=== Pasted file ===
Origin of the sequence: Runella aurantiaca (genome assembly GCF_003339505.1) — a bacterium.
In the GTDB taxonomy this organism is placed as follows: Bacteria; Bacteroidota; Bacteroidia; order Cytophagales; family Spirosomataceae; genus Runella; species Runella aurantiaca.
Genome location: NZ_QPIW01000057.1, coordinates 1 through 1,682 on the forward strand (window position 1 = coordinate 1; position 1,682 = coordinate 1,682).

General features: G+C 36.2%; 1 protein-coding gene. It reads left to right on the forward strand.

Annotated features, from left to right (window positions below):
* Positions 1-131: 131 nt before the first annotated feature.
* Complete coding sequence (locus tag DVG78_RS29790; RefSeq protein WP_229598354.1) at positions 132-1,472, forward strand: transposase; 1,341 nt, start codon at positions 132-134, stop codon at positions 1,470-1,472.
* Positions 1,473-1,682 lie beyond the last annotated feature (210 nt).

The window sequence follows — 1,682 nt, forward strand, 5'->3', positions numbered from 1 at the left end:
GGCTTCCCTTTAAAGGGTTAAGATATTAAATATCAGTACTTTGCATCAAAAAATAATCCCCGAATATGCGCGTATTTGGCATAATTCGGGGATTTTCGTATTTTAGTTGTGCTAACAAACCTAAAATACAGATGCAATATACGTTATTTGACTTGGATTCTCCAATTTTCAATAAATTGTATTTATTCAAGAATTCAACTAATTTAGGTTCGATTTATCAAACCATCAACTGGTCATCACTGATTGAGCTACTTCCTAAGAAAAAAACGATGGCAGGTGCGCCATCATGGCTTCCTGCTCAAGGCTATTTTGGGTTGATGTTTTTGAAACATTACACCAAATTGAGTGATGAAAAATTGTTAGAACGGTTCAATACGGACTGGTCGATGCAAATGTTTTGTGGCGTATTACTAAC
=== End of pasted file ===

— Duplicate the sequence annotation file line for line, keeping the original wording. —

Origin of the sequence: Runella aurantiaca (genome assembly GCF_003339505.1) — a bacterium.
In the GTDB taxonomy this organism is placed as follows: Bacteria; Bacteroidota; Bacteroidia; order Cytophagales; family Spirosomataceae; genus Runella; species Runella aurantiaca.
Genome location: NZ_QPIW01000057.1, coordinates 1 through 1,682 on the forward strand (window position 1 = coordinate 1; position 1,682 = coordinate 1,682).

General features: G+C 36.2%; 1 protein-coding gene. It reads left to right on the forward strand.

Annotated features, from left to right (window positions below):
* Positions 1-131: 131 nt before the first annotated feature.
* Complete coding sequence (locus tag DVG78_RS29790; RefSeq protein WP_229598354.1) at positions 132-1,472, forward strand: transposase; 1,341 nt, start codon at positions 132-134, stop codon at positions 1,470-1,472.
* Positions 1,473-1,682 lie beyond the last annotated feature (210 nt).

The window sequence follows — 1,682 nt, forward strand, 5'->3', positions numbered from 1 at the left end:
GGCTTCCCTTTAAAGGGTTAAGATATTAAATATCAGTACTTTGCATCAAAAAATAATCCCCGAATATGCGCGTATTTGGCATAATTCGGGGATTTTCGTATTTTAGTTGTGCTAACAAACCTAAAATACAGATGCAATATACGTTATTTGACTTGGATTCTCCAATTTTCAATAAATTGTATTTATTCAAGAATTCAACTAATTTAGGTTCGATTTATCAAACCATCAACTGGTCATCACTGATTGAGCTACTTCCTAAGAAAAAAACGATGGCAGGTGCGCCATCATGGCTTCCTGCTCAAGGCTATTTTGGGTTGATGTTTTTGAAACATTACACCAAATTGAGTGATGAAAAATTGTTAGAACGGTTCAATACGGACTGGTCGATGCAAATGTTTTGTGGCGTATTACTAAC